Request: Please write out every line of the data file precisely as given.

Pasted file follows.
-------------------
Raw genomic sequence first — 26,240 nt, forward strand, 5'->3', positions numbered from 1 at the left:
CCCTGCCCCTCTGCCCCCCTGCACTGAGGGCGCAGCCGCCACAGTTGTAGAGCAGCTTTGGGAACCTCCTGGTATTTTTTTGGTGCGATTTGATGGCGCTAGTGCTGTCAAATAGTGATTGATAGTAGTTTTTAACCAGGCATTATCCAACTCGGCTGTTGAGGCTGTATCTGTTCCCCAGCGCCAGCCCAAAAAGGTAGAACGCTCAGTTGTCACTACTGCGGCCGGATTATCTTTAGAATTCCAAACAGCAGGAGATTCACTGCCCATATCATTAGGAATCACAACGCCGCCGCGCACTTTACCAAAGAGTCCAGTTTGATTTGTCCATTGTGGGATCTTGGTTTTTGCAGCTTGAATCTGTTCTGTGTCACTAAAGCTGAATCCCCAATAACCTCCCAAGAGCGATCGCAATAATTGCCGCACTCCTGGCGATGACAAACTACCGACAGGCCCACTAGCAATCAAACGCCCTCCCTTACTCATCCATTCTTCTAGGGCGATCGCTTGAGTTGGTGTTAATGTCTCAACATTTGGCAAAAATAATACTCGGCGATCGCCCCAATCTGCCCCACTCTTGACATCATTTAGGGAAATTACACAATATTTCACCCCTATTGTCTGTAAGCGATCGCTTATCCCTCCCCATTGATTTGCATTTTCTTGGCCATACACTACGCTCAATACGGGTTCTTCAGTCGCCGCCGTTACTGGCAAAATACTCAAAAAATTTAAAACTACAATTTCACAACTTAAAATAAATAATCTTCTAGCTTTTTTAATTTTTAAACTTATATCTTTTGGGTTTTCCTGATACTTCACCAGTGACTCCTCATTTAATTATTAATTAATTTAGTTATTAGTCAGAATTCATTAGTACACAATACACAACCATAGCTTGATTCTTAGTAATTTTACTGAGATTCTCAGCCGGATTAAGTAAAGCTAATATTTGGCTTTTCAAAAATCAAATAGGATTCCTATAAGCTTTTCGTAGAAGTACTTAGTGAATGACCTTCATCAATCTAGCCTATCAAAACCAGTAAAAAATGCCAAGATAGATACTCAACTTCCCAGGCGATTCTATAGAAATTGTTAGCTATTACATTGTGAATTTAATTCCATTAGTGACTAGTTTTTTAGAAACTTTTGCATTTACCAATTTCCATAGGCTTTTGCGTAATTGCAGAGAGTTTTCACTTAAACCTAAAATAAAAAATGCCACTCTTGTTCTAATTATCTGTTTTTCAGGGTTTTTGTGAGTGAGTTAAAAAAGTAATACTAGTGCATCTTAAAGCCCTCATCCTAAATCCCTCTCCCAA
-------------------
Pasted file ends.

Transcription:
Raw genomic sequence first — 26,240 nt, forward strand, 5'->3', positions numbered from 1 at the left:
CCCTGCCCCTCTGCCCCCCTGCACTGAGGGCGCAGCCGCCACAGTTGTAGAGCAGCTTTGGGAACCTCCTGGTATTTTTTTGGTGCGATTTGATGGCGCTAGTGCTGTCAAATAGTGATTGATAGTAGTTTTTAACCAGGCATTATCCAACTCGGCTGTTGAGGCTGTATCTGTTCCCCAGCGCCAGCCCAAAAAGGTAGAACGCTCAGTTGTCACTACTGCGGCCGGATTATCTTTAGAATTCCAAACAGCAGGAGATTCACTGCCCATATCATTAGGAATCACAACGCCGCCGCGCACTTTACCAAAGAGTCCAGTTTGATTTGTCCATTGTGGGATCTTGGTTTTTGCAGCTTGAATCTGTTCTGTGTCACTAAAGCTGAATCCCCAATAACCTCCCAAGAGCGATCGCAATAATTGCCGCACTCCTGGCGATGACAAACTACCGACAGGCCCACTAGCAATCAAACGCCCTCCCTTACTCATCCATTCTTCTAGGGCGATCGCTTGAGTTGGTGTTAATGTCTCAACATTTGGCAAAAATAATACTCGGCGATCGCCCCAATCTGCCCCACTCTTGACATCATTTAGGGAAATTACACAATATTTCACCCCTATTGTCTGTAAGCGATCGCTTATCCCTCCCCATTGATTTGCATTTTCTTGGCCATACACTACGCTCAATACGGGTTCTTCAGTCGCCGCCGTTACTGGCAAAATACTCAAAAAATTTAAAACTACAATTTCACAACTTAAAATAAATAATCTTCTAGCTTTTTTAATTTTTAAACTTATATCTTTTGGGTTTTCCTGATACTTCACCAGTGACTCCTCATTTAATTATTAATTAATTTAGTTATTAGTCAGAATTCATTAGTACACAATACACAACCATAGCTTGATTCTTAGTAATTTTACTGAGATTCTCAGCCGGATTAAGTAAAGCTAATATTTGGCTTTTCAAAAATCAAATAGGATTCCTATAAGCTTTTCGTAGAAGTACTTAGTGAATGACCTTCATCAATCTAGCCTATCAAAACCAGTAAAAAATGCCAAGATAGATACTCAACTTCCCAGGCGATTCTATAGAAATTGTTAGCTATTACATTGTGAATTTAATTCCATTAGTGACTAGTTTTTTAGAAACTTTTGCATTTACCAATTTCCATAGGCTTTTGCGTAATTGCAGAGAGTTTTCACTTAAACCTAAAATAAAAAATGCCACTCTTGTTCTAATTATCTGTTTTTCAGGGTTTTTGTGAGTGAGTTAAAAAAGTAATACTAGTGCATCTTAAAGCCCTCATCCTAAATCCCTCTCCCAA